6. Samsung Galaxy Mega

When it comes to phablets, Samsung is mostly known for its Note range, but it's also released the Samsung Galaxy Mega, a curious proposition which has a bigger screen than any Note but rather more middling specs.

Its 6.3-inch display makes it good for media, but it's only 720p, so it can't match many of the other devices on this list for quality. It has a microSD card slot but it only comes with either 8 or 16GB of storage, so it's not equipped for masses of movies and games out of the box, so in many ways it feels like a device of half measures.

Galaxy Mega

The specs meanwhile settle on the mid-range, thanks to a 1.7GHz dual-core Snapdragon 400 processor and 1.5GB of RAM. The 8Mp camera is similarly middling.

So in other words it's not a device that's likely to wow you, but it's a solid, dependable performer with one of the biggest smartphone screens around.

7. LG G Flex

If you want something even more eye-catching than the Oppo N1 then you'll struggle to do better than the LG G Flex. As the name suggests, the G Flex has a curved, flexible screen.

While the curve is arguably a bit of a gimmick it does make the 6-inch screen more manageable and it will certainly impress onlookers. Its 13MP camera can take some great snaps too and it has a long lasting battery, which is arguably even more important for a phablet than a normal smartphone, given the increased media use it's likely to get.

G Flex

Plus it's as powerful as you could hope, with its 2.26GHz quad-core Snapdragon 800 processor and 2GB of RAM.

It's not all good news though. The screen is only 720p and while it's technically flexible it doesn't sound very happy when you attempt to flatten it.

8. HTC One Max

We were huge fans of last year's HTC One, so when we heard that the Taiwanese firm planned to turn it into a phablet we had high hopes, but sadly the HTC One Max didn't quite live up to them.

It has a similar design to the HTC One, with an aluminium back and dual front-facing Boomsound speakers and at 5.9 inches it has a phablet sized screen. It even ups the battery size and adds a microSD card slot and fingerprint scanner. Great, right?

One Max

Well, it would be, but that fingerprint scanner is poorly implemented, while the microSD card slot is located underneath the back cover (which is now removable). A removable back cover can be a good thing but it spoils the unibody design that we fell in love with on the HTC One and the battery still isn't removable, which is a shame.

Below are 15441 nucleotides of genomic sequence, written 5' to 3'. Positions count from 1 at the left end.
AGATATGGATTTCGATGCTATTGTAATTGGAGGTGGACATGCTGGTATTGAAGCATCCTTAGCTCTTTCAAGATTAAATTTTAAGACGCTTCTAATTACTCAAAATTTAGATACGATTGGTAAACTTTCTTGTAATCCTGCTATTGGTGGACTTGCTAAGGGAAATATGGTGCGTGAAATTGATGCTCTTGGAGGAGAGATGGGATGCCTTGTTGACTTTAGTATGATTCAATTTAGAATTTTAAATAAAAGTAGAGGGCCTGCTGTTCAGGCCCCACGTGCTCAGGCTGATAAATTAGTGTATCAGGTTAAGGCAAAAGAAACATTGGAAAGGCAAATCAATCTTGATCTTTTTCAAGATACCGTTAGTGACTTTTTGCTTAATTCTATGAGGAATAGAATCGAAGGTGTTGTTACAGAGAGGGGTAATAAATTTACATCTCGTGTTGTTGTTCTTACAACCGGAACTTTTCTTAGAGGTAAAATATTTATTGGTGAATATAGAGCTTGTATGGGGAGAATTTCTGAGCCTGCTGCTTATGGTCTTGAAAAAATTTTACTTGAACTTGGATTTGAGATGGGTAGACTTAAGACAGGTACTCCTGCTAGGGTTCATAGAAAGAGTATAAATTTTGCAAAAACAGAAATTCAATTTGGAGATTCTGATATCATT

Then there's the fact that while the screen is bigger, HTC hasn't taken advantage of that. Other phablets often have styluses or multi-window modes, but this is just an oversized HTC One, complete with the same, now slightly dated specs.

It's not a bad phone by any means and it's still one of the best looking phablets around, but it feels like a missed opportunity.

9. Nokia Lumia 1320

The Nokia Lumia 1320 seems like a bit of a missed opportunity too. Essentially it's a mid-range alternative to the Lumia 1520. Like the 1520 it has a 6-inch screen, but the 1320's one is only 720p and the handset is chunkier and less premium than its sibling.

It's also a lot less powerful, as it uses a 1.7GHz dual-core Snapdragon S4 processor and 1GB of RAM. Its 5MP camera is far worse and it only has 8GB of built in storage, though there is a microSD card slot.

Lumia 1320

None of which is necessarily a problem, as it still has a decent screen, its battery life is great and despite the lower specs its performance is still fluid. The problem is that while it's not overly expensive at around £230, you can get the Nokia Lumia 1520 for less than £100 more and it's a substantially better handset.

Still, if your budget won't stretch that far then the Nokia Lumia 1320 is a solid option, particularly if you specifically want a Windows Phone handset.

10. Huawei Ascend Mate

Huawei was always going to have an uphill struggle on its hands with the Ascend Mate, going up as it is against the might of Samsung, Nokia and Sony.

It passed the first hurdle by equipping it with a big 6.1-inch IPS LCD screen, putting it in genuine phablet territory. It's a decent screen too, with great viewing angles and good colours.

The phone also has a battery which just keeps going and going and while the 8MP camera won't be winning any awards it's capable of some solid photography.

Ascend Mate

But despite making big claims about the power of its custom 1.5GHz quad-core processor, the Ascend Mate turned out to be laggy in use, while it's also uncomfortably large and heavy and only has 8GB of internal storage, though that can be expanded with a microSD card.

Ultimately there's nothing that bad about it, especially as you can now get it for a shade over £200, but there are plenty of better phablets out there.